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Rupert Hargreaves
Rupert Hargreaves
Articles (1267)  | Author's Website |

Using Walter Schloss's Approach to Search for Value

A look back at what the value investor was doing in 2008

If you've not heard of Walter Schloss, I highly recommend seeking out any material you can find on this legendary value investor.

Walter Schloss was, in many ways, one of the last real deep value investors. As many deep value investors gave up on buying cheap stocks, Schloss persevered.

It is said that when Warren Buffett (Trades, Portfolio) decided to close his investment partnerships in the late 1960s, Schloss was the first person he called to sell off many of his deep value holdings - the ones he could not find a buyer for in the market.

Buying at 52-week lows

Schloss liked to comb through lists of the worst-performing stocks on the market by looking at the ones that were hitting 52-week lows.

He would then buy a basket (around 100) of those stocks trading at a deep discount to tangible book value. Graham used a very similar approach, the logic being that while some companies would not survive, others would generate such attractive returns that it would more than make up for the losses.

This strategy worked exceptionally well for Schloss. According to his own figures, when he stopped managing money for clients in 2003, he had earned a 16% total return after fees for five decades versus 10% for the S&P 500.

In 2008, Schloss gave one of his last ever interviews. In the interview with Forbes Magazine, the value investor outlined the strategy he was using to pick bargains in the financial crisis. Investors who are interested in bargain hunting in the current market environment might find his approach helpful.

Schloss interview

One company Schloss was keen on at the time was Superior Industries International (NYSE:SUP). This auto company supplier achieved around three-quarters of its sales from General Motors (NYSE:GM) and Ford (NYSE:F) at the time, and, as a result, was struggling. At the time of the interview in January 2008, the stock was trading hands for around $17 for a price-book ratio of 0.8.

Commenting on the stock, Schloss said to the interviewer, "Most people say, 'What is it going to earn next year?' I focus on assets. If you don't have a lot of debt, it's worth something."

That was the core of his investment strategy: finding cheap companies that had strong balance sheets. With no debt, these businesses had the flexibility and potential to turn around, rewarding investors in the process.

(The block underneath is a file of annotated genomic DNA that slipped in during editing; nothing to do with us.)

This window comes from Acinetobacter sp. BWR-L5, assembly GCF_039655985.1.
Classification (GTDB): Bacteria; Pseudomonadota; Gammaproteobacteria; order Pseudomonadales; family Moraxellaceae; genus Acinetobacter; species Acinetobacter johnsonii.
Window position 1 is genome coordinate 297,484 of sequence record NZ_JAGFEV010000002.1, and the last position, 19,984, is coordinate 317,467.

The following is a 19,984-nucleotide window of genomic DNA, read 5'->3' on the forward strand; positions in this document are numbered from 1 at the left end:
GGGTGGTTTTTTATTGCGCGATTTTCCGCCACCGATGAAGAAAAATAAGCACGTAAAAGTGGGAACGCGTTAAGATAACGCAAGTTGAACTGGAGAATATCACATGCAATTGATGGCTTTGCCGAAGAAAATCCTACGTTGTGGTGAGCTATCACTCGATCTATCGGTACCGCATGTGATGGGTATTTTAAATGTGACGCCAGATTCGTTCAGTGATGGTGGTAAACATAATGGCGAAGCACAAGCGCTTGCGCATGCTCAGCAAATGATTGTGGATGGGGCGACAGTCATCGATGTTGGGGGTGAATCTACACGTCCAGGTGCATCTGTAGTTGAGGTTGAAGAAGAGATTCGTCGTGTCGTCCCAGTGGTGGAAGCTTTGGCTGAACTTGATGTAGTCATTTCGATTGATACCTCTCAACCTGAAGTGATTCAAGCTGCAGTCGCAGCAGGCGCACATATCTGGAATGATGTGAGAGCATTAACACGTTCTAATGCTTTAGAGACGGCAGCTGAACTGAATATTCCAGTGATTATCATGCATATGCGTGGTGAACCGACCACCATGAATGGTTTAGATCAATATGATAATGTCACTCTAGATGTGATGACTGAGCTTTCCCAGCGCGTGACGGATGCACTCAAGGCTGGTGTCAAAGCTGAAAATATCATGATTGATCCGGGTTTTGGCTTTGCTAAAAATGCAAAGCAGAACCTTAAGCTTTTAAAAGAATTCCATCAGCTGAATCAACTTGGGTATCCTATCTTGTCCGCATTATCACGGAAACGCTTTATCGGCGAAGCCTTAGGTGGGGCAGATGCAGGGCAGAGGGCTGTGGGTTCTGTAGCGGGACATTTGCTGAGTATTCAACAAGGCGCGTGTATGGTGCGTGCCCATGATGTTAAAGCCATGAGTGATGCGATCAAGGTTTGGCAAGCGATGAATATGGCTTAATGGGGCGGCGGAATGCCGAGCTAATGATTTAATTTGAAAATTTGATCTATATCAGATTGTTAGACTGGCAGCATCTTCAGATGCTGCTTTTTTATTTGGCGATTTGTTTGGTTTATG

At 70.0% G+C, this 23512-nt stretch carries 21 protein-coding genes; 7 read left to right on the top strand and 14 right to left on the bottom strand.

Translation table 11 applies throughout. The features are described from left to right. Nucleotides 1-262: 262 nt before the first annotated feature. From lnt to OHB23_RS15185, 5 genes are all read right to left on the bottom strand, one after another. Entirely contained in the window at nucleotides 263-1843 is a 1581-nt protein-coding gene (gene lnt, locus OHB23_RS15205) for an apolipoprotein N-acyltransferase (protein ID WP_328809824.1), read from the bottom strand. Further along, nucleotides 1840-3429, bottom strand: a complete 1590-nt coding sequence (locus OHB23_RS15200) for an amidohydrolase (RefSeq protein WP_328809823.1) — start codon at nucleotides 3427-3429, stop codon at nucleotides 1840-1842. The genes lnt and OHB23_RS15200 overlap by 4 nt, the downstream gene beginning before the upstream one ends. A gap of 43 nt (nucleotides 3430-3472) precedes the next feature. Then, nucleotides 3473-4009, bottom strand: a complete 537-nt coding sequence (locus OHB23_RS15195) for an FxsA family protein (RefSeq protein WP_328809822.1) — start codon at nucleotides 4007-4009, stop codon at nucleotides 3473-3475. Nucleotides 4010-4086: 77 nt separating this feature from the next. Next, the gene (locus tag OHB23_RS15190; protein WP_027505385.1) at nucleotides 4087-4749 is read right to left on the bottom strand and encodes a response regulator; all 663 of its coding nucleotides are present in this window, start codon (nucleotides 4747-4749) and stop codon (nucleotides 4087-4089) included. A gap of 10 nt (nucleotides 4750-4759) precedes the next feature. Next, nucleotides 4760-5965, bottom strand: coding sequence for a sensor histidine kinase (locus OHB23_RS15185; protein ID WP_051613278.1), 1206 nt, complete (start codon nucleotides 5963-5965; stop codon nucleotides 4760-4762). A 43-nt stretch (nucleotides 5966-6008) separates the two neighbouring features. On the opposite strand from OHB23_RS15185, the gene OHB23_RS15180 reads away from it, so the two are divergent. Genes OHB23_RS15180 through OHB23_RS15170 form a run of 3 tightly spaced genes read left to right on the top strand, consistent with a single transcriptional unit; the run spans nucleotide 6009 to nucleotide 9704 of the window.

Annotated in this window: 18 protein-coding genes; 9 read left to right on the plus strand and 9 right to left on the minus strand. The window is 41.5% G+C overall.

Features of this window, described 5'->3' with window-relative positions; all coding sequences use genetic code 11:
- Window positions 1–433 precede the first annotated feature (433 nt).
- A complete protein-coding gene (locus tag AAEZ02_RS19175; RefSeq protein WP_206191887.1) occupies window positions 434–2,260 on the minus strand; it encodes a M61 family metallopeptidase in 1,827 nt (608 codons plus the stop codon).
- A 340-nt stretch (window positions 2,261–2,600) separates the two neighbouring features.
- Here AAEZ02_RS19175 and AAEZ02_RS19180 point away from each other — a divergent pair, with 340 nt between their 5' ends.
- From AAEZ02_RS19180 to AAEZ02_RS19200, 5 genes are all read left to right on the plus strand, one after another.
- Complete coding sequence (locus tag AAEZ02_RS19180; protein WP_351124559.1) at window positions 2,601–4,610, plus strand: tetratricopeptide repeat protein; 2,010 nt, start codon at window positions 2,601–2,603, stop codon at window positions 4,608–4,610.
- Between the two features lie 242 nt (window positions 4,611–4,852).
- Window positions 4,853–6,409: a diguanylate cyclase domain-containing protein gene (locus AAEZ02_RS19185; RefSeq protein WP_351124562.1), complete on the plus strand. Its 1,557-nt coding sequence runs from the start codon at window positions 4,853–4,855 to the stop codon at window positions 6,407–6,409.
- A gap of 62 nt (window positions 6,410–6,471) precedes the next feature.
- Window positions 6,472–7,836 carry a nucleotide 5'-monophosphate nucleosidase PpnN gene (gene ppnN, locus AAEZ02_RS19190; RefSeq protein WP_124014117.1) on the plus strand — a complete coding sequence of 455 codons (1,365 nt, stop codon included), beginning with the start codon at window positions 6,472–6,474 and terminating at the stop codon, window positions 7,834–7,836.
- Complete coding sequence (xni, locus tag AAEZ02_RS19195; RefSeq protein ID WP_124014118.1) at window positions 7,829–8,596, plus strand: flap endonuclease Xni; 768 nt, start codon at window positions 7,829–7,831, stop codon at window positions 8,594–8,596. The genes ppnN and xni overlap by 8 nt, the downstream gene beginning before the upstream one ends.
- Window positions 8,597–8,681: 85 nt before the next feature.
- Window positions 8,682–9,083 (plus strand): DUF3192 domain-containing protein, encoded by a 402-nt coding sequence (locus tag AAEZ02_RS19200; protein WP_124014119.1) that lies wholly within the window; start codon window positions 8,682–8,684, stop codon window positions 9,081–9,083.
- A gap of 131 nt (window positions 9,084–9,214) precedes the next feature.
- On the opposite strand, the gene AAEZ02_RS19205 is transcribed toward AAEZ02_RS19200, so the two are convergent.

Superior Industries, unfortunately, didn't work out too well as an investment over the next ten years. After rising to nearly $30 in September 2019, it has since plunged in value and is now changing hands for around $1. Still, selling the stock at book value would have yielded a profit.

Other companies Schloss highlighted for the article also produced a positive return. Bassett Furniture (NASDAQ:BSET) was changing hands for around $10 per year at the end of January 2018. It was dealing at 60% of book value. Schloss recommended investors buy the stock "if the dividend is cut." It was, and by February 2009, the stock had dropped to just $1. However, by June 2017, it had risen to $38.

Schloss also recommended buying CNA Financial (NYSE:CNA) at 0.9 times book and Tecumseh Products at 0.6 times book. CNA stock was around $32 in January 2008. It hit a high of $54 in January 2018. Commenting on the company in the 2008 Forbes interview, Schloss said:

"I can't say people will get rich on it, but I would rather be safe than sorry... If it falls more, I won't worry about it. Let the Tisches worry about it."

In the current market environment, Schloss's strategy could come into its own. Buying cheap stocks with strong balance sheets will never go out of fashion. His returns show just how lucrative the approach can be when pursued in times of crisis.

Disclosure: The author owns no share mentioned.

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About the author:

Rupert Hargreaves
Rupert is a committed value investor and regularly writes and invests following the principles set out by Benjamin Graham. He is the editor and co-owner of Hidden Value Stocks, a quarterly investment newsletter aimed at institutional investors.

Rupert holds qualifications from the Chartered Institute for Securities & Investment and the CFA Society of the UK. He covers everything value investing for ValueWalk and other sites on a freelance basis.

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